Therefore we ought to give the more earnest heed to the things which we have heard, lest at any time we should let them slip.Hebrews 2:1. Therefore, &c. — The foregoing display of the greatness of the Son of God being designed to convince mankind of the great excellence and importance of that gospel of which he is the author, and of the great guilt of disobeying, neglecting, or apostatizing from it, the apostle now proceeds to caution his readers against these evils, solemnly warning them of the awful consequences thereof, and urging them to pay the utmost attention to the things which they had heard from Jesus and his apostles, that is, to the contents of the gospel in general, whether historical, doctrinal, preceptive, promissive, or comminatory. Therefore, says he, δια τουτο, on this account, because the Son, by whom God has spoken to us in these last days, and given us his gospel, is so glorious a person, infinitely superior even to the holy angels, and much more to every merely human messenger formerly sent by God to men; we ought to give the more earnest heed to it — More than the Israelites gave of old to the law, which had not such an immediate author, and more than we ourselves have formerly given to the gospel itself, when we were less acquainted with its excellence and importance. We ought to take heed that we neither forfeit nor lose our interest in it; to the things which we have heard — So the apostle expresses the doctrine of the gospel with respect to the way and manner whereby it was communicated, namely, by preaching, an ordinance which he magnifies, making it, as every where else, the great means of begetting faith in men, Romans 10:14-15. So that he insists upon and recommends to them, not only the things themselves, wherein they had been instructed, but also the way whereby they were made acquainted with them: this, as the means of their believing, as the ground of their profession, they were diligently to remember and attend to. The apostle says we ought, joining himself with them to whom he wrote, to manifest that the duty he exhorted them to was of general concern to all to whom the gospel was preached, so that he laid no singular burden on them; and that he might not as yet discover to them any suspicion of their inconstancy, or make them suppose that he entertained any severe thoughts concerning them; apprehensions whereof are apt to render exhortations suspected, the minds of men being very ready to disregard what they are persuaded to, if they suspect that undeserved blame is the ground of the exhortation. Lest at any time we should let them slip — Namely, out of our minds; lest we should lose the remembrance of them, or the impression they once made upon us. The Greek, μη ποτε παραρρυωμεν, is literally, lest we should run out, namely, as leaky vessels which let the water, poured into them one way, run out many ways. The word relates to the persons, not to the things, because it contains a crime. It is our duty to retain the word which we have heard, and therefore it is not said that the water flows out, but that we, as it were, pour it out, losing that negligently which we ought to have retained. And, says Dr. Owen, “there is an elegant metaphor in the word; for as the drops of rain falling on the earth water it and make it fruitful, so does the celestial doctrine make fruitful unto God the souls of men upon whom it descends: and hence, with respect to the word, of the gospel, Christ is said to come down as the showers on the mown grass, Psalm 72:6; and the apostle calls preaching the gospel, watering men, 1 Corinthians 3:6-7; and compares them to whom it is preached, to the earth that drinketh in the rain, Hebrews 6:7. Hence men are here said to pour out the word preached, when, by negligence, they lose, instead of retaining, the benefit of the gospel. So when our Lord compares the same word to seed, he illustrates men’s falling from it by all the ways and means whereby seed, cast into the earth, may be lost or become unprofitable.” It may not be improper to observe here, that as water is lost gradually out of a leaky vessel, so the remembrance of, and faith in, the truths of the gospel, with the enlightening, quickening, renewing, strengthening, and comforting influence produced by them, are usually lost gradually, perhaps also insensibly. We lose, 1st, Our remembrance of them; 2d, Our love to and relish for them; and, 3d, The effect produced by them, perhaps both the internal graces and the external virtues flowing therefrom. The apostle says, lest at any time we should let them slip. Some lose their grace in a time of peace and prosperity, some in a time of persecution and adversity, and some in the hour of peculiar temptation: for God in his wisdom suffers such an hour to come upon the church for its trial, and upon every member of it, that they may be conformed to their Head, who had his special seasons of temptation. In this trying time many lose the good effects of the word they have heard, either wholly or in some measure. They are cast into a negligent slumber by the opiates of temptation, and when they awake and consider the state of their hearts and lives, they find that the whole efficacy of the word is lost. The ways also, it ought to be observed, whereby this woful effect is produced, are various; as, 1st, The love of the world, which made Demas a leaky vessel, 2 Timothy 4:10; and choked the fourth part of the seed in the parable, Matthew 13:22. 2d, The love of sin; a vile affection or corrupt passion will make the spiritual vessel full of chinks, so that it will not retain the spiritual water. Again, 3d, False doctrine, formality in worship, contentions and divisions among the serious professors of religion, will easily produce, if yielded to, the same unhappy effect. Let the reader, thus warned, be upon his guard in these and such like respects.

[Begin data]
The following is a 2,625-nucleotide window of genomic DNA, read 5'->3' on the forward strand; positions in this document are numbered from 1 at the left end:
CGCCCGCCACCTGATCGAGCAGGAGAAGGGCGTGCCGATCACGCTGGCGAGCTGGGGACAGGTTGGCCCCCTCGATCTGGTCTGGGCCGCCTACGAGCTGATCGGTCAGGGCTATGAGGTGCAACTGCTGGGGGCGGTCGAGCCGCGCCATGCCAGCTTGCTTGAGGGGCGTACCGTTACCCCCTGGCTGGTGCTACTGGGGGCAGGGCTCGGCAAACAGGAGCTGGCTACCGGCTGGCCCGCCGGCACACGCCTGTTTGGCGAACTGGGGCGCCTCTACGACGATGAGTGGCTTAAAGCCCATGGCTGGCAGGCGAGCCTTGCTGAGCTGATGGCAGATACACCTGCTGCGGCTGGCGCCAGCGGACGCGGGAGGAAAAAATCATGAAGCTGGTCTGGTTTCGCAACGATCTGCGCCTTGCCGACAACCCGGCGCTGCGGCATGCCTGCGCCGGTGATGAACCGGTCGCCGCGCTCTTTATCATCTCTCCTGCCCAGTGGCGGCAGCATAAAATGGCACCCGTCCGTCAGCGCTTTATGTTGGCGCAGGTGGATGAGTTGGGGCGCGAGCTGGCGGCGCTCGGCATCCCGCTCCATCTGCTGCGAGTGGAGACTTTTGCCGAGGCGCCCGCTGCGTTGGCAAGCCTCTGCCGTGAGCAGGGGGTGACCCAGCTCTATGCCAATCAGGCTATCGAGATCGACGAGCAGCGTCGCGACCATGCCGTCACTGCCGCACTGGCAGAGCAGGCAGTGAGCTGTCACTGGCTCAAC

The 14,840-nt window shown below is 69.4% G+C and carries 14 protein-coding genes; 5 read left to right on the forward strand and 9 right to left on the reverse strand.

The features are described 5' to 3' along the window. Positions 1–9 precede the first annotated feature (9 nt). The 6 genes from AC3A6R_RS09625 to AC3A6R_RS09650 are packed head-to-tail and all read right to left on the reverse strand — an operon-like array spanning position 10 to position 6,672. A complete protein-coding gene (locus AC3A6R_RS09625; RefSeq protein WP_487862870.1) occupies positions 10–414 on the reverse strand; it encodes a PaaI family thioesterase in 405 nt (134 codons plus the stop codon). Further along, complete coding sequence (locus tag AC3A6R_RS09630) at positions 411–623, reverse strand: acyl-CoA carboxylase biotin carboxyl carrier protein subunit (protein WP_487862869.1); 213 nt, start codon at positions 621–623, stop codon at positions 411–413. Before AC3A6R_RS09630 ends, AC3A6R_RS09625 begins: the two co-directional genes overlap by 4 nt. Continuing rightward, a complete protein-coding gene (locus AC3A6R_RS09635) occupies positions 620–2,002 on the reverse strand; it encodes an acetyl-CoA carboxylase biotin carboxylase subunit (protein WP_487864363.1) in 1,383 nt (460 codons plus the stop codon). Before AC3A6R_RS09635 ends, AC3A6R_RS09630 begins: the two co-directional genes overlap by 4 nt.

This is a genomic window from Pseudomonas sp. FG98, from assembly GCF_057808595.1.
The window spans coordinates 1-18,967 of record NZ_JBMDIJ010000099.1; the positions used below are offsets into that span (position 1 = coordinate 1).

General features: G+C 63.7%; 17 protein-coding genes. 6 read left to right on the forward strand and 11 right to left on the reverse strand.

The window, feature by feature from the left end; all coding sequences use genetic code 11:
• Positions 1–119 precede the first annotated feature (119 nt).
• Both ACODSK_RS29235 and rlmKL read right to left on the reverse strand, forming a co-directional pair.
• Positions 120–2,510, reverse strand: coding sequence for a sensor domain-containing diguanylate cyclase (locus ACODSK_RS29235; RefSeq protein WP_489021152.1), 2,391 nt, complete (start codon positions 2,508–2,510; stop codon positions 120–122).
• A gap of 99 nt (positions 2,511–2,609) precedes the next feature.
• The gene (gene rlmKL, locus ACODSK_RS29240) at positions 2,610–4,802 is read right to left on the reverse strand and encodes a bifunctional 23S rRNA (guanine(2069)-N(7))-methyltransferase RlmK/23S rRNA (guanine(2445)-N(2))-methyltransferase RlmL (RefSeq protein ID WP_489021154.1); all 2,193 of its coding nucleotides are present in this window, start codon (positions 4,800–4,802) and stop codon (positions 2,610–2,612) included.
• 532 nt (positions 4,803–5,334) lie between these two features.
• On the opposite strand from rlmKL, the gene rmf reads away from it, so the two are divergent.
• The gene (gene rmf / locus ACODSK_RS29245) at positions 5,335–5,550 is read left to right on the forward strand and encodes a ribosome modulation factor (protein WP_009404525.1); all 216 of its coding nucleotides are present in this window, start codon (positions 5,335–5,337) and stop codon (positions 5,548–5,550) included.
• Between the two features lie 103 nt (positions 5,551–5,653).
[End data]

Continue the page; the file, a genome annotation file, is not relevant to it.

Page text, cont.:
For if the word spoken by angels was stedfast, and every transgression and disobedience received a just recompence of reward;Hebrews 2:2-4. For if the word spoken by angels — The law delivered by their ministry. It is nowhere affirmed that the law was given by angels, but that the people received it, εις διαταγας αγγελων, by the disposition, administration, or deputation of angels, Acts 7:53; and that it was διαταγεις, ordained, appointed, or promulgated, by angels, (Galatians 3:19,) and here that it was spoken by them. From hence it is evident, that not the original, authoritative giving of the law, but the ministerial ordering of things in its promulgation, is that which is ascribed to them. As Chrysostom observes, they excited the thunderings, the lightnings, the smoke, the earthquake, and the sounding of the trumpet which preceded God’s giving the law. And perhaps also an angel effected the articulate voices which conveyed the words of the ten commandments to the ears of the people; or an angel was employed to repeat, in a loud and terrible voice, the words which God pronounced, I am the Lord thy God, with what follows, Exodus 20:2, &c. The apostle having just insisted (chap. 1.) on a comparison between Christ and the angels, his argument is greatly corroborated when it is considered, that the law was the word spoken by angels, but the gospel was delivered by the Son, who is so far exalted above them; was steadfast — Βεβαιος, firm, a sure covenant between God and the people; and every transgression and disobedience — The word παραβασις, transgression, signifies the leaping over the bounds which the law had set, by doing the things forbidden by it; παρακοη is the refusing to do the things it enjoins; received a just recompense of reward — That is, a just punishment. But how could every sin and transgression be said to receive a just retribution, seeing it is certain that some sins, under the law, were not punished, but expiated by atonements? In answer to this, it must be observed, that every sin was contrary to the doctrine and precepts of the law, and therefore punishment was assigned to every sin, though not executed on every sinner. Besides, the sacrifices of atonement manifested punishment to have been due, though the sinner was relieved against it. But the sins especially intended by the apostle were, in fact, such as were directly against the law, as it was the covenant between God and the people; for which there was no provision made of any atonement or compensation. But the covenant being broken, the sinners were to die without mercy; and thus to be utterly exterminated by the hand of God, or that of man, by his appointment. The expression, ενδικος μισθαποδοσιν, rendered, a just recompense of reward, signifies a recompense proportionable to the crime, according to the judgment of God, which is infinitely just and equal, and implies that they who commit sin are worthy of death, Romans 1:32; and particularly refers to the temporal punishment of cutting them off from the land of the living, according to the dispensation of the law to which the Israelites were subject.